The archive at IPEM has several documents relating to the production of Szenario at the studio, broadcast presentation texts, a concert program for a performance in Cologne (1970). There are no sketches or tapes containing material used in the composition process.
Exhibiting a great deal of noise, the sound of the available mono file had to be restored. Problematic areas were especially very quiet passages as well as reverb tails and decay. Restoration was done with the iZotope RX4 software. In a first step, the hum at 50 Hz was eliminated. Four harmonic notch filters were used: Linear phase, -48db, -40db, -35db, -30db, very narrow bandwidth. The goal was to find a setting that would not cut the low frequencies. In a second step, a noise profile was generated.
Spatial projection of mono tape
Since at the outset, there was no indication of the existence of a 4-channel tape, the performance team envisioned a manually controlled spatial projection of the mono downmix. This involved a staggered loudspeaker setup with several speakers: symmetrical, direct, close (up and down) and indirect (up and down). The sound projection was conceived to differentiate between articulated material as “text” and “texture” through spatial projection. Direct speakers were used for “text”, while indirect, broadly projecting loudspeakers were used to support textural sound quality and spatial dispersion.
Performance of the 4-track tape
The 4-track tape (s. sources, IPEM, item 1) was digitized by Kees Tazelaar at the Institute of Sonology in Den Haag.
It was performed in concert on January 29, 2015 at ZHdK. The routing used was 1-rear left, 2 front left, 3 front right, 4 rear right. As the sound information in the passage from 3’50 to 4’51 is reduced to channels two and three after the first impulse, a stable sound image in the front seems desirable. Furthermore, circular sound movement at 8’09’’ seems to imply a circular speaker setup.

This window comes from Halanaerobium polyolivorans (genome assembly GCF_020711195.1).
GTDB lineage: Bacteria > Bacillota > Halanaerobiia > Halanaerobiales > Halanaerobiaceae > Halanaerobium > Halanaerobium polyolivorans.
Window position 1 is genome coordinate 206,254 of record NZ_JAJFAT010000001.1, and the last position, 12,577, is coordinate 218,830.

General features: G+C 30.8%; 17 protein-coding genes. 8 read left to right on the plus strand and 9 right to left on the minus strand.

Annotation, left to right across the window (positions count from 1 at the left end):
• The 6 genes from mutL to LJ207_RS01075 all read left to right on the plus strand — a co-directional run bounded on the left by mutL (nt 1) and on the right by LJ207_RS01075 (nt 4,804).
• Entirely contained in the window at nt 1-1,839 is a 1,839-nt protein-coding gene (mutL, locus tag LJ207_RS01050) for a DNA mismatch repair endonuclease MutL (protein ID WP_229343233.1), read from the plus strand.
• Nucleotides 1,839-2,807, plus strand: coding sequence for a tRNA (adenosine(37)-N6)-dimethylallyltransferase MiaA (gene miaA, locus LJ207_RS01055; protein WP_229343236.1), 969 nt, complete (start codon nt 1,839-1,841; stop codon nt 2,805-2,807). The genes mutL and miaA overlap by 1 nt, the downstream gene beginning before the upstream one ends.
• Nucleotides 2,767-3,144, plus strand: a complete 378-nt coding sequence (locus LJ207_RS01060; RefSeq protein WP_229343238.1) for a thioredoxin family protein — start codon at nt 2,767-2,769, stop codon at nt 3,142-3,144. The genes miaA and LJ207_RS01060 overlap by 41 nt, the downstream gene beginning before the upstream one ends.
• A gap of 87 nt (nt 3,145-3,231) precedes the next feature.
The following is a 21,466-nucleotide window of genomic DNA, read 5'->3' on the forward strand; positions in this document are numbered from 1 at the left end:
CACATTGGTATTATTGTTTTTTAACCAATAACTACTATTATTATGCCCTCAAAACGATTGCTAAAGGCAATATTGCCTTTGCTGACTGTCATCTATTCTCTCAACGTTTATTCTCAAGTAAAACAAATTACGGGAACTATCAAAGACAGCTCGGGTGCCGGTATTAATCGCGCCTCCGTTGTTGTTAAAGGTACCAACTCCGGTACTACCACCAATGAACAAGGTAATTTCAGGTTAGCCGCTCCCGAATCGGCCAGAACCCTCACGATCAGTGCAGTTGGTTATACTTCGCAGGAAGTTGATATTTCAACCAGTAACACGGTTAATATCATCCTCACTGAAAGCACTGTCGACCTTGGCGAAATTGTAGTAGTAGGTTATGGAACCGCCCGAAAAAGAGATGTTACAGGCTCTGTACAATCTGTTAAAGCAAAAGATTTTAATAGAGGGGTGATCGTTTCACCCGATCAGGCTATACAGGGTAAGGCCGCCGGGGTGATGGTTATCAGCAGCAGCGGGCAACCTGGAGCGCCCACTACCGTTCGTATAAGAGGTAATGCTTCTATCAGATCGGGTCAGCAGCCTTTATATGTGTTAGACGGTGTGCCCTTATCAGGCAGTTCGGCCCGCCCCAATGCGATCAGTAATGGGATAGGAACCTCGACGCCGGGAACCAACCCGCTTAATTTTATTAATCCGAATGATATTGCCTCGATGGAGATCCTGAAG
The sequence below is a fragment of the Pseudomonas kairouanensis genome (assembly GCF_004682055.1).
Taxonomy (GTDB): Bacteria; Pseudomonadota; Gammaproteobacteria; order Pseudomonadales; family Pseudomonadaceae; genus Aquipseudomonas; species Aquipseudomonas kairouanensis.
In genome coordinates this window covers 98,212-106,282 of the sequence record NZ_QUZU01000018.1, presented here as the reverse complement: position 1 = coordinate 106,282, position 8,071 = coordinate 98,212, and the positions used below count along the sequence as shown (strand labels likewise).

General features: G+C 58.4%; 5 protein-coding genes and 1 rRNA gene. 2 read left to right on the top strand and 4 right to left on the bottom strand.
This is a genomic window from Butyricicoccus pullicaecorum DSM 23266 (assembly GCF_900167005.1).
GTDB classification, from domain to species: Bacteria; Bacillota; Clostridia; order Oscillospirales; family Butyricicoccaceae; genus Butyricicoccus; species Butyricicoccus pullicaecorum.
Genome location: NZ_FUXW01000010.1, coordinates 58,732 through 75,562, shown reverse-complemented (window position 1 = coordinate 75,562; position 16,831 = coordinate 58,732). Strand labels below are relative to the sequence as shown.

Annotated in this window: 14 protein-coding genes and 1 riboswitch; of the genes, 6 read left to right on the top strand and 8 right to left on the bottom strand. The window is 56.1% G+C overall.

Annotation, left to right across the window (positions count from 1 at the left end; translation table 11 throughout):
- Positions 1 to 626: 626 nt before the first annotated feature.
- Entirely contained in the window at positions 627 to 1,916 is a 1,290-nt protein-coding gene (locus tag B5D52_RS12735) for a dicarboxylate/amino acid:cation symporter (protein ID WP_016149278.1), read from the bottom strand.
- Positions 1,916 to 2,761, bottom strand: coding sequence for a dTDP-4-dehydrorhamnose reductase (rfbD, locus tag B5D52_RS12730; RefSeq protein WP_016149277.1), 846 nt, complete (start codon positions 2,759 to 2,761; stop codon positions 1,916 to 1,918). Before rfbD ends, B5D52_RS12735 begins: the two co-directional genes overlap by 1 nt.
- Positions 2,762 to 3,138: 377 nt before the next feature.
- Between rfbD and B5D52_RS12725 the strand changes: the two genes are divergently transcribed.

The tape itself exhibited two peculiarities. First, it starts with an 11-second sine wave test tone at approx. 533 Hz. The reason for such an unusual frequency remains unclear; a speed variation of 6,8% (related to 500 Hz) does not seem plausible. The sweeps in the test tone indicate that it was copied from a second tape machine and not from an oscillator. This could explain certain irregularities. Furthermore, the fourth track was 4.9 dB quieter than the other channels, so it was digitized with 4.9 db more gain (a check against the test tone confirmed this).
Due to the age of the tape there is some crackling and tape noise, as well as some crosstalk between the tracks. This could easily be corrected for performance.
Sabbe, Hermann, Salut für Helmut: Über Lachenmanns elektronisches Tonbandstück Scenario, in Neue Zeitschrift Für Musik: Das Magazin Für Neue Töne, Jan-Feb 2006;167(1): pp. 28-29.
Lachenmann, Helmut, Scenario für Tonband (1965), in Collected Work: Musik als existentielle Erfahrung: Schriften 1966-1995, Wiesbaden: Breitkopf & Härtel, 1996, p. 372.
|Studio||IPEM, University of Gent|
|Type||Tape, 4-channel (presumably)|
n/a, see performance report
|IPEM, Gent||4-track master tape (presumably master), tape with 2-track downmix, tape with mono downmix; presentation texts for radio broadcast, abstracts, composition report|
|Paul Sacher Stiftung||Graphical overviews, report by the composer, sound material on tape|
Commercial releases (selection)
|Sub Rosa 2008||An Anthology of Noise and Electronic Music, Volume V, SR270|
|Metaphon 2014||50 years of electronic and electroacoustic music at the Gent University, Metaphon 04-2013|
The editors would like to thank the staff of IPEM at the University of Gent for their generous support and the opportunity to visit their archive, as well as Kees Tazelaar of the Institute of Sonology, Den Haag, for the transfers of the half-track tapes.